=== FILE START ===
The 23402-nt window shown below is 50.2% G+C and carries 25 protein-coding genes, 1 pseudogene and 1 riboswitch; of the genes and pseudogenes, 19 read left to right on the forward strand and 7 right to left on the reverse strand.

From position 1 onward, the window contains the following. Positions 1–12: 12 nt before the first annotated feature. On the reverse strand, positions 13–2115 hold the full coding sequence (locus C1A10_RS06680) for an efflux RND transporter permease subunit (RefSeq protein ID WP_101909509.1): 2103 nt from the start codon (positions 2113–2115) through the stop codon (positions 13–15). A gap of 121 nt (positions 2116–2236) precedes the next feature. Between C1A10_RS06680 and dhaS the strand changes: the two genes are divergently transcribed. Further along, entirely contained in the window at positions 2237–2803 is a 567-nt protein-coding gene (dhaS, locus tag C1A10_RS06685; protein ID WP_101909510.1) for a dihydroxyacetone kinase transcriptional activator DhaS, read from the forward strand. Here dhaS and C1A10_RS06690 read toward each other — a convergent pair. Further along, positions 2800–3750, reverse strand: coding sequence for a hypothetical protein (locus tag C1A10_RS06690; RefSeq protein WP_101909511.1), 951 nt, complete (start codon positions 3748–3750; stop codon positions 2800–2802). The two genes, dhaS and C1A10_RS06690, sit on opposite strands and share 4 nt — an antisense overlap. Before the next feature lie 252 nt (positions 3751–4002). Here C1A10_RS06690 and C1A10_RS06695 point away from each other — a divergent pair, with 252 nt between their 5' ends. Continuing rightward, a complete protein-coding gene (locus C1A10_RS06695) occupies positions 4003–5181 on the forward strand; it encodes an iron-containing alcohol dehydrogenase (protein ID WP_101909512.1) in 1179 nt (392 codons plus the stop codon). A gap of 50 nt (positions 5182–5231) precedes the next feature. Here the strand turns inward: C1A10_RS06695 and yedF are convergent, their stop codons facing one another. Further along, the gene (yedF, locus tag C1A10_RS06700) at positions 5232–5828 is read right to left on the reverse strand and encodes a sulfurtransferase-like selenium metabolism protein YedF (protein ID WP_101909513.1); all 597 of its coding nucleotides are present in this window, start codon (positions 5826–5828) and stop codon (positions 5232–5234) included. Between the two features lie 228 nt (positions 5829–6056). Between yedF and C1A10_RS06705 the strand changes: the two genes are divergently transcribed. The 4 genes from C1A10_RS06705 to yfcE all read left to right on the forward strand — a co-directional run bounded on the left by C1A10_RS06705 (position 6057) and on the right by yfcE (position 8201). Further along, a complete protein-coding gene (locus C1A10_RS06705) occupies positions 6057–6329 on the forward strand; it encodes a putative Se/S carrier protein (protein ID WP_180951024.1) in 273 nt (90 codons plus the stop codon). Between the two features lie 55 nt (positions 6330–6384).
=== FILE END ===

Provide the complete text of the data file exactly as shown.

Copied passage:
The 23402-nt window shown below is 50.2% G+C and carries 25 protein-coding genes, 1 pseudogene and 1 riboswitch; of the genes and pseudogenes, 19 read left to right on the forward strand and 7 right to left on the reverse strand.

From position 1 onward, the window contains the following. Positions 1–12: 12 nt before the first annotated feature. On the reverse strand, positions 13–2115 hold the full coding sequence (locus C1A10_RS06680) for an efflux RND transporter permease subunit (RefSeq protein ID WP_101909509.1): 2103 nt from the start codon (positions 2113–2115) through the stop codon (positions 13–15). A gap of 121 nt (positions 2116–2236) precedes the next feature. Between C1A10_RS06680 and dhaS the strand changes: the two genes are divergently transcribed. Further along, entirely contained in the window at positions 2237–2803 is a 567-nt protein-coding gene (dhaS, locus tag C1A10_RS06685; protein ID WP_101909510.1) for a dihydroxyacetone kinase transcriptional activator DhaS, read from the forward strand. Here dhaS and C1A10_RS06690 read toward each other — a convergent pair. Further along, positions 2800–3750, reverse strand: coding sequence for a hypothetical protein (locus tag C1A10_RS06690; RefSeq protein WP_101909511.1), 951 nt, complete (start codon positions 3748–3750; stop codon positions 2800–2802). The two genes, dhaS and C1A10_RS06690, sit on opposite strands and share 4 nt — an antisense overlap. Before the next feature lie 252 nt (positions 3751–4002). Here C1A10_RS06690 and C1A10_RS06695 point away from each other — a divergent pair, with 252 nt between their 5' ends. Continuing rightward, a complete protein-coding gene (locus C1A10_RS06695) occupies positions 4003–5181 on the forward strand; it encodes an iron-containing alcohol dehydrogenase (protein ID WP_101909512.1) in 1179 nt (392 codons plus the stop codon). A gap of 50 nt (positions 5182–5231) precedes the next feature. Here the strand turns inward: C1A10_RS06695 and yedF are convergent, their stop codons facing one another. Further along, the gene (yedF, locus tag C1A10_RS06700) at positions 5232–5828 is read right to left on the reverse strand and encodes a sulfurtransferase-like selenium metabolism protein YedF (protein ID WP_101909513.1); all 597 of its coding nucleotides are present in this window, start codon (positions 5826–5828) and stop codon (positions 5232–5234) included. Between the two features lie 228 nt (positions 5829–6056). Between yedF and C1A10_RS06705 the strand changes: the two genes are divergently transcribed. The 4 genes from C1A10_RS06705 to yfcE all read left to right on the forward strand — a co-directional run bounded on the left by C1A10_RS06705 (position 6057) and on the right by yfcE (position 8201). Further along, a complete protein-coding gene (locus C1A10_RS06705) occupies positions 6057–6329 on the forward strand; it encodes a putative Se/S carrier protein (protein ID WP_180951024.1) in 273 nt (90 codons plus the stop codon). Between the two features lie 55 nt (positions 6330–6384).